Over the weekend, Representative Henry Waxman (D-California) asked Lay to respond this week to a series of questions relating to email messages sent to Enron workers last August.
Waxman, the senior Democrat on the House Government Reform Committee, said he received copies of the emails as part of his investigation of the collapse of the troubled energy-trading firm. Waxman, whose state was caught in an energy crunch a year ago, has been a vocal critic of the energy-trading firm and the White House’s energy task force.
On Saturday, Waxman asked Lay to verify whether he sent the e-mails and, if so, whether he was aware at the time of Enron’s ‘financial vulnerabilities.’ The text of the emails was also released by Waxman’s office.
In an August 14 email, the Enron CEO reportedly said the firm’s growth ‘has never been more certain.’ The email went on to say ‘Our performance has never been stronger; our business model has never been more robust. … We have the finest organization in American business today.’
That was just two months before the firm’s financial problems surfaced – and on the day that former Enron CEO Jeffrey Skilling resigned – after just six months with the firm. Waxman expressed concerns that Lay might have known that the firm was in trouble at that time, rather than issuing a mere message of assurance to workers.
‘If it is true that you sent these e-mails, then it appears that you misled your employees into believing that Enron was prospering and that its stock price would rise,’ Waxman wrote in his letter to Lay.
Just two weeks later, a second email announced the details of an employee stock option program and referenced confidence about ‘a significantly higher price’ for the stock of the energy trader in the future. The email, which carried Lay’s return address, offered a stock grant of $36.88/share. On Friday, Enron closed at 68 cents a share.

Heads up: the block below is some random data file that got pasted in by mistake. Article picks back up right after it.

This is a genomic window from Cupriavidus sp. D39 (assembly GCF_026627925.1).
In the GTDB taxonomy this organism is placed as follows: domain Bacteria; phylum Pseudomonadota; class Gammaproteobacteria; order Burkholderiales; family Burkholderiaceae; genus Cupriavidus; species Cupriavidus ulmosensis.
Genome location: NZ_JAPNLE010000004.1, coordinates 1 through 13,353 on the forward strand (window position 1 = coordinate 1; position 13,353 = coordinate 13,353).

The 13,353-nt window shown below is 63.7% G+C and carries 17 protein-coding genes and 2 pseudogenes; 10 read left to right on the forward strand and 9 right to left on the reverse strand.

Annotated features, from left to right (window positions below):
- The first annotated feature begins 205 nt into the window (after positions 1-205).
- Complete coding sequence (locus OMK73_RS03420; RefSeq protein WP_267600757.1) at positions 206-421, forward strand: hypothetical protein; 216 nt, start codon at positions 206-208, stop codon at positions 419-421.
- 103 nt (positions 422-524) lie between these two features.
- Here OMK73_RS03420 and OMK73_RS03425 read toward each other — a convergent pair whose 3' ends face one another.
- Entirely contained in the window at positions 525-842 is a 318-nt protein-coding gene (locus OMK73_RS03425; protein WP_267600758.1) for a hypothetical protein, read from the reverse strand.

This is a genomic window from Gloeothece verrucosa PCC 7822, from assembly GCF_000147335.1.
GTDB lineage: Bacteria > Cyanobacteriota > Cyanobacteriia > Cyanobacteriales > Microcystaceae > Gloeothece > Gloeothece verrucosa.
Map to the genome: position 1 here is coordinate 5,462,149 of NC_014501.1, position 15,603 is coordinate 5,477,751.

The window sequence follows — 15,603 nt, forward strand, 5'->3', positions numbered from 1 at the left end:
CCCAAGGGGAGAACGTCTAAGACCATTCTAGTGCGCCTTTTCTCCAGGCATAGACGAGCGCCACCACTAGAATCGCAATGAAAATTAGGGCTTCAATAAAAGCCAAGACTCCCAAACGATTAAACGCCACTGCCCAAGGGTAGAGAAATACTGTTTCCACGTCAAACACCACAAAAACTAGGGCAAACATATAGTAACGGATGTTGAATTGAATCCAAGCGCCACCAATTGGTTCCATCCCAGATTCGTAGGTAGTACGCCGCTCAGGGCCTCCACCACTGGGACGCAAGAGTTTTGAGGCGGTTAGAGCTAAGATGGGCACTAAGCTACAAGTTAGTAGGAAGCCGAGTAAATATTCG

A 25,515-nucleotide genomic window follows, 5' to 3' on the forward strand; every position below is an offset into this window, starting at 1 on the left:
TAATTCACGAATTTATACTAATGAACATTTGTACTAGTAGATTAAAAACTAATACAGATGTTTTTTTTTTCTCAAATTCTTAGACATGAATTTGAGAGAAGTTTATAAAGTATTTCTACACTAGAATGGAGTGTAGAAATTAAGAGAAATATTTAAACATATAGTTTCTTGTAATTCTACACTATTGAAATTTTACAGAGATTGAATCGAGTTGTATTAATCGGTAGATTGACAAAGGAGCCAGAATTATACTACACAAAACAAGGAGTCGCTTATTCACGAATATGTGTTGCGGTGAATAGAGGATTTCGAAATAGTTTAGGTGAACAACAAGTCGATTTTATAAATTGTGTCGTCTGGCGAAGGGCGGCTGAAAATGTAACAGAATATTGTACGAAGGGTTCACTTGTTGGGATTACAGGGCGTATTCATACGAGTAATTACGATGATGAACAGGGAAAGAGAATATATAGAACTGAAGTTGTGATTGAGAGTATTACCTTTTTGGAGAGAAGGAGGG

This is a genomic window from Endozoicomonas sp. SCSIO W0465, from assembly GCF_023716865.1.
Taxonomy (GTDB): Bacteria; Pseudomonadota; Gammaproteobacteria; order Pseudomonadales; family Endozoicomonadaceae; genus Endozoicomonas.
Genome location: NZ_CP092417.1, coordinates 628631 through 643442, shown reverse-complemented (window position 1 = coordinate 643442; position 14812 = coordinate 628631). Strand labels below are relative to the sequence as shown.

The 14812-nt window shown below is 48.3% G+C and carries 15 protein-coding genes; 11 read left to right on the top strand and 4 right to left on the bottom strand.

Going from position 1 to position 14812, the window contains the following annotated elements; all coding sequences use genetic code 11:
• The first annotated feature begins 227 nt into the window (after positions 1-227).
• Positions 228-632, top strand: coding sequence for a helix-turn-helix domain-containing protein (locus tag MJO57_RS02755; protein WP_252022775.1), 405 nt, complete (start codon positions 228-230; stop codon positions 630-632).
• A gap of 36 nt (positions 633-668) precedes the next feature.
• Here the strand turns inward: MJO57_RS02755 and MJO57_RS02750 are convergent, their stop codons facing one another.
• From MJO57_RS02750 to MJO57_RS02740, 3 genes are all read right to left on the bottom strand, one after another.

Waxman also asked Lay to provide records of Enron communications assessing the value of Enron’s stock price or financial condition, as well as the decision to ‘prevent participants in Enron’s 401K plan from accessing their retirement accounts and selling their plummeting Enron stock.’
However, on Saturday, Enron spokesman Mark Palmer told the Associated Press that the company was solid in August and that financial problems didn’t become clear until later. The Enron spokesman said problems with the partnerships were brought to light ‘as the result of our investigation. We found there were accounting problems with one of those partnerships, and we fixed that by restating those earnings and that was not knowledge we had in August.’
On October 16, the company acknowledged hundreds of millions of dollars in third-quarter losses and a billion-dollar writedown of its equity. Going back to 1997, the company had kept huge amounts of debt off the company’s books in partnerships that had been set up by Enron executives, who in turn collected millions of dollars from the partnerships.
Waxman has an Enron Tip Line on his web site at http://www.house.gov/waxman/index.htm.